UNC-CH Forecaster Says U.S. Economy Keeping Up Astonishingly Robust Growth

April 14, 1999

CHAPEL HILL - If the nation's current economic expansion lasts until Jan. 16, it will set a new record as the longest in U.S. history, a University of North Carolina at Chapel Hill financial expert says. Every day, week, month and year after that will mark an unprecedented economic event until the upturn ends.

On March 16, the expansion moved into its ninth year, said Dr. James Smith, professor of finance at UNC-CH's Kenan-Flagler Business School and chief economist for the National Association of Realtors. The 106-month expansion from Feb. 15, 1961, through Dec. 16, 1969 -- helped along by defense spending associated with the Vietnam War -- holds the current record.

"It is little wonder that nearly all forecasters of the U.S. economy are raising their estimates for growth in real gross domestic product, the total value of all goods and services produced within the United States after eliminating the impact of inflation," Smith said.

The financial analyst, credited in January by The Wall Street Journal as being the nation's most accurate economic prognosticator for the second time in three years, made his remarks in the April issue of "Business Forecast," a bimonthly newsletter he writes for UNC-CH.

On April 2, the Bureau of Labor Statistics released employment data showing that for the 12 months ending in March, average hourly earnings rose by 3.6 percent and average weekly earnings climbed by 3.3 percent, Smith said. With productivity assumed to continue increasing at the 2.2 percent 1998 rate or more, labor costs are growing at only slightly more than 1 percent, indicating inflation remains quite low.

"For those of us who concentrate on other aspects of the employment report, there really were a lot of reasons to smile and to be reassured about our upbeat forecasts," he said. "The biggest reason to celebrate was that the unemployment rate fell to 4.2 percent, the lowest since February 1970. My expectation is that sometime in the next five months we should see the unemployment rate fall to 3.8 percent, the first time to get below 4 percent since the 1961-1969 expansion."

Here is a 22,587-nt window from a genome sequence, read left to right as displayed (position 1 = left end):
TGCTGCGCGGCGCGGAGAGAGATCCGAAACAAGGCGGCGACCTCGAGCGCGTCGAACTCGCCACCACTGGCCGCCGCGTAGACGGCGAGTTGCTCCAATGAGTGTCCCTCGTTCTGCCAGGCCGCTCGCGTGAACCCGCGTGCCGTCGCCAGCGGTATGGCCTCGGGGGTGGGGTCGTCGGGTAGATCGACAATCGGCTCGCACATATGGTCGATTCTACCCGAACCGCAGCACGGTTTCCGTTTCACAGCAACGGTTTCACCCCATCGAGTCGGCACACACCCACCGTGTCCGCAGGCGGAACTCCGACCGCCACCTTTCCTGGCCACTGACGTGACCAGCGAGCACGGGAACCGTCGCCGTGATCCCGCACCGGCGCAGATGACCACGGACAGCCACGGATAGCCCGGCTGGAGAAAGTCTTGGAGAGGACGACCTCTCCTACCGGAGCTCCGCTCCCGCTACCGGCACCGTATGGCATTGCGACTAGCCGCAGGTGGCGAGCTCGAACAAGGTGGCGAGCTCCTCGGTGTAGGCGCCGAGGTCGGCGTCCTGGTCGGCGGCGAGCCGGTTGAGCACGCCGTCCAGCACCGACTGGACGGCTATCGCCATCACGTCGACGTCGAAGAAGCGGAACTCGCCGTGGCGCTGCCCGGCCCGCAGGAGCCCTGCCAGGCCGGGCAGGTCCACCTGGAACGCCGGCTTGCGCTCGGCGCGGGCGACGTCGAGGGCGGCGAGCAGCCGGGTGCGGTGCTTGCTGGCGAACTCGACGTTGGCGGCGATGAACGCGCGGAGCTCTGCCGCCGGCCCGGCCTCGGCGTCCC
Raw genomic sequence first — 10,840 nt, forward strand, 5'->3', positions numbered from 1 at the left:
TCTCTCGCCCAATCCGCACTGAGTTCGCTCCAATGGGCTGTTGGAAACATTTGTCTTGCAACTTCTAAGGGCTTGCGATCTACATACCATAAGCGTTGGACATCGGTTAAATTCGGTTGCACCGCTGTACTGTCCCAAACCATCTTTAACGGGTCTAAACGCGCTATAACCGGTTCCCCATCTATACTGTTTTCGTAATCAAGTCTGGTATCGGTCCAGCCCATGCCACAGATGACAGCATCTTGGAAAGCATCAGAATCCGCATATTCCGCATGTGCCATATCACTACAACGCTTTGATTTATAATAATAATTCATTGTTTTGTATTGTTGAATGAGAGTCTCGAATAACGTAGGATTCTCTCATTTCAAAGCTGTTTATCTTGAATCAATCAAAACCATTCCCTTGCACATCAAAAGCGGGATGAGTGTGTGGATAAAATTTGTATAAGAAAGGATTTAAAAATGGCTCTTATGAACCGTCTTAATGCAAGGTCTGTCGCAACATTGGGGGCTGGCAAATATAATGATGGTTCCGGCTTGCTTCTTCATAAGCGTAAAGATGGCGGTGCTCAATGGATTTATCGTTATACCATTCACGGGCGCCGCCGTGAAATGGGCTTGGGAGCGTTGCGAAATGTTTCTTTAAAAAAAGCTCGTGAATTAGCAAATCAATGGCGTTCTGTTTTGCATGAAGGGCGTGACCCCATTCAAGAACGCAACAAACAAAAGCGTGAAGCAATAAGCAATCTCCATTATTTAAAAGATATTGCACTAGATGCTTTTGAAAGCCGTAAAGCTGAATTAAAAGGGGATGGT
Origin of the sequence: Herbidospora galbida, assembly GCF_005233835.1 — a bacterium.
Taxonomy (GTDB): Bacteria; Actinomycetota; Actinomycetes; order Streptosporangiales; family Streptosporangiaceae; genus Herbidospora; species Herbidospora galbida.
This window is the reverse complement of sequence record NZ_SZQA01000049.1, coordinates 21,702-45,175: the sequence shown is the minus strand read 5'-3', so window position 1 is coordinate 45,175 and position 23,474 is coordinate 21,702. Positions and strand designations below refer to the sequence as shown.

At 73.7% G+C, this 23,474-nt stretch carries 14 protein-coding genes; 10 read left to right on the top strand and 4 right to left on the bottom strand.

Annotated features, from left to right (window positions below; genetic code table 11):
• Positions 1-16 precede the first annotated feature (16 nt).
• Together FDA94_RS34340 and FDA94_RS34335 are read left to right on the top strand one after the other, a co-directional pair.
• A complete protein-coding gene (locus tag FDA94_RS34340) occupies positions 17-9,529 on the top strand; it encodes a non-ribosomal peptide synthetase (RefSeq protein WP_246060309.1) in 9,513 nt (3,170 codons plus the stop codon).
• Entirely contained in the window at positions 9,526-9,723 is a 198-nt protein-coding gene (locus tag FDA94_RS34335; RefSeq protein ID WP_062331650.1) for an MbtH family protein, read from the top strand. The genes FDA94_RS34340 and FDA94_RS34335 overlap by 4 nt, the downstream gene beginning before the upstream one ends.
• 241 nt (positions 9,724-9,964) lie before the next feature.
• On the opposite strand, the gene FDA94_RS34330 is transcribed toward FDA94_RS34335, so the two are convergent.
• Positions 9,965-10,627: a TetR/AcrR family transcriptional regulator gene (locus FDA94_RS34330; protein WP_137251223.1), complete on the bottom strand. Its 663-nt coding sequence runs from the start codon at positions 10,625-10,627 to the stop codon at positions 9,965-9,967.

On a seasonally adjusted basis in March, 5.78 million people were unemployed, a sharp decline from the 6.43 million unemployed a year ago, Smith said. As of last month, only 1.43 million unemployed people had been unable to find a job for 15 weeks or more.

Among people without a high school diploma the unemployment rate was 6.1 percent, a large drop from the 7.5 percent of February. Among U.S. residents with diplomas but who never attended college, the rate was 3.4 percent.

Unemployment for people with some college training but no degree was only 2.8 percent. Labor force participation among college graduates was 79.8 percent in March.

"Our unemployment rate was 1.9 percent, which meant that in the entire country, there were only 652,000 unemployed college graduates in March on a seasonally adjusted basis," Smith said. "This is reflected in the exceptionally strong demand for our graduating seniors and MBA students by employers."

The economy will remain strong for the next three years, then face a short recession lasting no longer than nine months and then grow again for another decade, he predicted.

"There is a huge need to reform Social Security now before the first group of baby boomers (all those people born from 1946 through 1964) start turning 55," Smith said. "The best plan is to gradually raise the retirement age by the mid-21st century to at least 67 if not 70, de-index the benefits from inflation and allow people under 55 to put perhaps as much as two-thirds of their income into an investment fund similar to those available to participants in 401(k) programs."

If Congress were to enact such a program this year, and it became effective in 2000, the savings rate would rise and so would investment, productivity and the economy, he said.

"Fixing Social Security in this fashion would be a huge contribution to economic growth in the 21st century," Smith said.
Note: Smith can be reached at 202-383-1184 or 919-962-3176. As time allows, he's willing to discuss most economic issues with reporters. His email address is: jsmith@realtors.org.

University of North Carolina at Chapel Hill

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